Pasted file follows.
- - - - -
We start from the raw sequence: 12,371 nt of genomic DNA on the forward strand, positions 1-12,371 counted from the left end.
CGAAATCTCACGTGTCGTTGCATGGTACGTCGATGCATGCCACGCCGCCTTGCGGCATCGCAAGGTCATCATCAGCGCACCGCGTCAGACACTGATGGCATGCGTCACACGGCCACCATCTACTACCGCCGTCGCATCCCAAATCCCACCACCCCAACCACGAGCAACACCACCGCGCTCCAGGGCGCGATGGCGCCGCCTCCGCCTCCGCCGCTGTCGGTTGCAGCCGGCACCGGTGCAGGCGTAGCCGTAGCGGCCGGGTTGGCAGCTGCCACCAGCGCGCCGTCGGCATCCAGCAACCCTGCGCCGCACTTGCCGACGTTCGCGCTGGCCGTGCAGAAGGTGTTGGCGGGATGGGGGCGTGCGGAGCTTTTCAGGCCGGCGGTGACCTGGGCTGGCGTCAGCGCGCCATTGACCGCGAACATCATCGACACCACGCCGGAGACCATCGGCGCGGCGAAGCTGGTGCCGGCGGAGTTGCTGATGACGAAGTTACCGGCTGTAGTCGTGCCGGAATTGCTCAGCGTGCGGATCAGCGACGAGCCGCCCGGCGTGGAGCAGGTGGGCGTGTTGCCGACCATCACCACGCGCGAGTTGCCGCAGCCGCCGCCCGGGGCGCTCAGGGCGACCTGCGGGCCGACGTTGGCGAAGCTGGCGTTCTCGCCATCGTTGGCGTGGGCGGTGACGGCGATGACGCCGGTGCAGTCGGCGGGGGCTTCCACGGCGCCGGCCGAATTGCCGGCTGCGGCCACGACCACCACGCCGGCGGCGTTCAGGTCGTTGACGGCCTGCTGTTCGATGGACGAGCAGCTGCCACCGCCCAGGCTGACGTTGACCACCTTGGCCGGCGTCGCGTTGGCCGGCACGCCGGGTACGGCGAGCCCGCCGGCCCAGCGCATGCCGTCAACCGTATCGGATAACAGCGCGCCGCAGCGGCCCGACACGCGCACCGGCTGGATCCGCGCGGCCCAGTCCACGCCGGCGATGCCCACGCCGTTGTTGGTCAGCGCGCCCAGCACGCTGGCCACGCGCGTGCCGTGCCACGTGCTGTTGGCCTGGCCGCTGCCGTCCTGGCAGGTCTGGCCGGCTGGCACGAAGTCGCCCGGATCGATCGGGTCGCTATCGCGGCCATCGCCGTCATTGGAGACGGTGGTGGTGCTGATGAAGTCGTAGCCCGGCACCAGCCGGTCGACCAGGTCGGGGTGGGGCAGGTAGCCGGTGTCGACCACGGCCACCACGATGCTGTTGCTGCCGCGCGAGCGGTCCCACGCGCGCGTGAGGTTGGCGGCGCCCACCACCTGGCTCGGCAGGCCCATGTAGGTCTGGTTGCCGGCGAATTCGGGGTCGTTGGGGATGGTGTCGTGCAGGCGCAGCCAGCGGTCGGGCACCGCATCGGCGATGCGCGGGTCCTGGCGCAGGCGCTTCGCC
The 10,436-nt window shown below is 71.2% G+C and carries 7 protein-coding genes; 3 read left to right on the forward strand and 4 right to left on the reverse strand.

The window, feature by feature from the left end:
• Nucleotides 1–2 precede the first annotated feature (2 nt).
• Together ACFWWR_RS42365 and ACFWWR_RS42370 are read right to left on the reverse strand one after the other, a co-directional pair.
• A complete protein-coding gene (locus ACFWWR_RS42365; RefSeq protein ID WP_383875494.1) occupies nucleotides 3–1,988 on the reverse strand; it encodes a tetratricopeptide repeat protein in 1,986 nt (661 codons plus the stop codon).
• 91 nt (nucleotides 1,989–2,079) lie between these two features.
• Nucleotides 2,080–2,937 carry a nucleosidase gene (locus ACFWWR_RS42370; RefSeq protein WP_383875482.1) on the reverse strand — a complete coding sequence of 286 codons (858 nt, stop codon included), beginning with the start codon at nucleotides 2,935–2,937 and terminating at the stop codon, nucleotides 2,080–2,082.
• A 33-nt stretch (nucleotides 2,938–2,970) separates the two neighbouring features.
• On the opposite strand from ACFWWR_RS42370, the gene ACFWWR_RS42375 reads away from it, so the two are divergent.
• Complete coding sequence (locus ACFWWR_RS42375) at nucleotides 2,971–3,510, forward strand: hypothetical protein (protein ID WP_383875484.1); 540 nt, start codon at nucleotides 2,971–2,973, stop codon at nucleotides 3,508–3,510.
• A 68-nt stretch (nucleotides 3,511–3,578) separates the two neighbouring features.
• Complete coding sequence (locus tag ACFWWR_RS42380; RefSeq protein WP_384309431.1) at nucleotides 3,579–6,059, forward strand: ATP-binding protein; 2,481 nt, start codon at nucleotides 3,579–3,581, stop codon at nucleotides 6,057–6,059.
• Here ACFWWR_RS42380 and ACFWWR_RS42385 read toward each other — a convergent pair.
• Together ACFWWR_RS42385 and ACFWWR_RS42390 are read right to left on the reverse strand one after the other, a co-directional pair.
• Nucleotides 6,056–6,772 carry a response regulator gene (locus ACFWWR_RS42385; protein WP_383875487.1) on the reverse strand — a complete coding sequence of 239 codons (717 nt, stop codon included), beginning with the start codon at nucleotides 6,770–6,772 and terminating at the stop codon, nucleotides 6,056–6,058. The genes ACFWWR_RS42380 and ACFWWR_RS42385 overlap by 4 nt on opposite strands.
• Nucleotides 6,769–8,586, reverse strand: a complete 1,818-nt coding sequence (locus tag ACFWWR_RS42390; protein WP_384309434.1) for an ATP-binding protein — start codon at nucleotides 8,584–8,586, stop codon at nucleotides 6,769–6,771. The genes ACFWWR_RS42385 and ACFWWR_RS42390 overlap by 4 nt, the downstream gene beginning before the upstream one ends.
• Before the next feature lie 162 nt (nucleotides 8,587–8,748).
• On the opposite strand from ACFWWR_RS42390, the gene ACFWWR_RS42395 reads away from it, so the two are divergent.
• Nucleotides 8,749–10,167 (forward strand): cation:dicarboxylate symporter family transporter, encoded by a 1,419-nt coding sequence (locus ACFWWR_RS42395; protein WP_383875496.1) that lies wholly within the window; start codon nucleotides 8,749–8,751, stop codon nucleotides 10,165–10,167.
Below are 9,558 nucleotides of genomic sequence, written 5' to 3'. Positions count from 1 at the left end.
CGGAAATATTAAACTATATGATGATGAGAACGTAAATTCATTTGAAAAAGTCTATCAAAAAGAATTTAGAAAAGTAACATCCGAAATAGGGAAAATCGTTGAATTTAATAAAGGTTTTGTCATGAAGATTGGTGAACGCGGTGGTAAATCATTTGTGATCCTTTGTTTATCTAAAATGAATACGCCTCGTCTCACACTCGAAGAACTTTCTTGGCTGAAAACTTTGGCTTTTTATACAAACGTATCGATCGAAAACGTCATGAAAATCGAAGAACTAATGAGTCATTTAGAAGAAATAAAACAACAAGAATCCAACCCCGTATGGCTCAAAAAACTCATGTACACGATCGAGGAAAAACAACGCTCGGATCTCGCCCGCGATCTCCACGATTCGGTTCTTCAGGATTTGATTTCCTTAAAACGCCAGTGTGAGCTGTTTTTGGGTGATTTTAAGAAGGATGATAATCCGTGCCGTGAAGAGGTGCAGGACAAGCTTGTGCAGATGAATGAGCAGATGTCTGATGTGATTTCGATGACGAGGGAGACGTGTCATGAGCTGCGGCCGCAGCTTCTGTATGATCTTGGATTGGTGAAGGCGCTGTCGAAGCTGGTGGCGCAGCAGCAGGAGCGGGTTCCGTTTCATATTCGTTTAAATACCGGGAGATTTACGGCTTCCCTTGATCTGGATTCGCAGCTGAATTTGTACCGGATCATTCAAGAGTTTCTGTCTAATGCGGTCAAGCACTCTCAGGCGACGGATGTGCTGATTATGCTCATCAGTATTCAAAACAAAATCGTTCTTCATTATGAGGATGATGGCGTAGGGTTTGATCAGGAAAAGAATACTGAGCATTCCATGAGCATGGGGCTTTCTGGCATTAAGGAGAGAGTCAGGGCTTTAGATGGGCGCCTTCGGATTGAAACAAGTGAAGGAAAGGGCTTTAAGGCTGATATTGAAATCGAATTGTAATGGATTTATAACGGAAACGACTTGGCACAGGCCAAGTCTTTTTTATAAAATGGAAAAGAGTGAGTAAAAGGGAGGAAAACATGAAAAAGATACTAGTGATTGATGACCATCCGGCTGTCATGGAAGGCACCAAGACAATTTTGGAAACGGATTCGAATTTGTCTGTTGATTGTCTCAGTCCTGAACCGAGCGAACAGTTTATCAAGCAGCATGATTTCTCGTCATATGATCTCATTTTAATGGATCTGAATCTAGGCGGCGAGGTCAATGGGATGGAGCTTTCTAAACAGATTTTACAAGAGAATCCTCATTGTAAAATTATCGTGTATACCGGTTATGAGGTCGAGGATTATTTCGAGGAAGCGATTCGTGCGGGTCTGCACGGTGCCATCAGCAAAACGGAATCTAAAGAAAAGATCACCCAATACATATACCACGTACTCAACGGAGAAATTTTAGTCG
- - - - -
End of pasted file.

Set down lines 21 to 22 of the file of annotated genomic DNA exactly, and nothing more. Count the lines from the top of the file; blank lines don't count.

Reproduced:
• Nucleotides 8,749–10,167 (forward strand): cation:dicarboxylate symporter family transporter, encoded by a 1,419-nt coding sequence (locus ACFWWR_RS42395; protein WP_383875496.1) that lies wholly within the window; start codon nucleotides 8,749–8,751, stop codon nucleotides 10,165–10,167.
Below are 9,558 nucleotides of genomic sequence, written 5' to 3'. Positions count from 1 at the left end.